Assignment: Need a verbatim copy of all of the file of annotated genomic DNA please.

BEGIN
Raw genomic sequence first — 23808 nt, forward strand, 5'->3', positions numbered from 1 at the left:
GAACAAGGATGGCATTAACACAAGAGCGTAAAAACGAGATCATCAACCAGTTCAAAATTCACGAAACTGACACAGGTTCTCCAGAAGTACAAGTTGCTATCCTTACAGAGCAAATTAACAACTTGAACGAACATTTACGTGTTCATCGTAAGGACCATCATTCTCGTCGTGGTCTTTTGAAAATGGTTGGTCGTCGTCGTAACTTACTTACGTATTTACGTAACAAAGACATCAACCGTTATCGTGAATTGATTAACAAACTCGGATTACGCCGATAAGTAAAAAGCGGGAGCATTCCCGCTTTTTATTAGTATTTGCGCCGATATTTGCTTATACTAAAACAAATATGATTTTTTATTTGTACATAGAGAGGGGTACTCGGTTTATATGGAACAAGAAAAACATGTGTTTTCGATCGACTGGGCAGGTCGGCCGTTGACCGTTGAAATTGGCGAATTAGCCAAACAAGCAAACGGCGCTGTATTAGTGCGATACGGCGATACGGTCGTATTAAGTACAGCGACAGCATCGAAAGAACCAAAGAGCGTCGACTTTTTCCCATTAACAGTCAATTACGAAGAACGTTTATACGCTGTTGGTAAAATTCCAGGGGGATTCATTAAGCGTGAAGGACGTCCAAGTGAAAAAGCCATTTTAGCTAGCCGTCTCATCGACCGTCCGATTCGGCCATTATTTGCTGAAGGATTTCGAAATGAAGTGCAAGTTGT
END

Raw genomic sequence first — 23808 nt, forward strand, 5'->3', positions numbered from 1 at the left:
GAACAAGGATGGCATTAACACAAGAGCGTAAAAACGAGATCATCAACCAGTTCAAAATTCACGAAACTGACACAGGTTCTCCAGAAGTACAAGTTGCTATCCTTACAGAGCAAATTAACAACTTGAACGAACATTTACGTGTTCATCGTAAGGACCATCATTCTCGTCGTGGTCTTTTGAAAATGGTTGGTCGTCGTCGTAACTTACTTACGTATTTACGTAACAAAGACATCAACCGTTATCGTGAATTGATTAACAAACTCGGATTACGCCGATAAGTAAAAAGCGGGAGCATTCCCGCTTTTTATTAGTATTTGCGCCGATATTTGCTTATACTAAAACAAATATGATTTTTTATTTGTACATAGAGAGGGGTACTCGGTTTATATGGAACAAGAAAAACATGTGTTTTCGATCGACTGGGCAGGTCGGCCGTTGACCGTTGAAATTGGCGAATTAGCCAAACAAGCAAACGGCGCTGTATTAGTGCGATACGGCGATACGGTCGTATTAAGTACAGCGACAGCATCGAAAGAACCAAAGAGCGTCGACTTTTTCCCATTAACAGTCAATTACGAAGAACGTTTATACGCTGTTGGTAAAATTCCAGGGGGATTCATTAAGCGTGAAGGACGTCCAAGTGAAAAAGCCATTTTAGCTAGCCGTCTCATCGACCGTCCGATTCGGCCATTATTTGCTGAAGGATTTCGAAATGAAGTGCAAGTTGT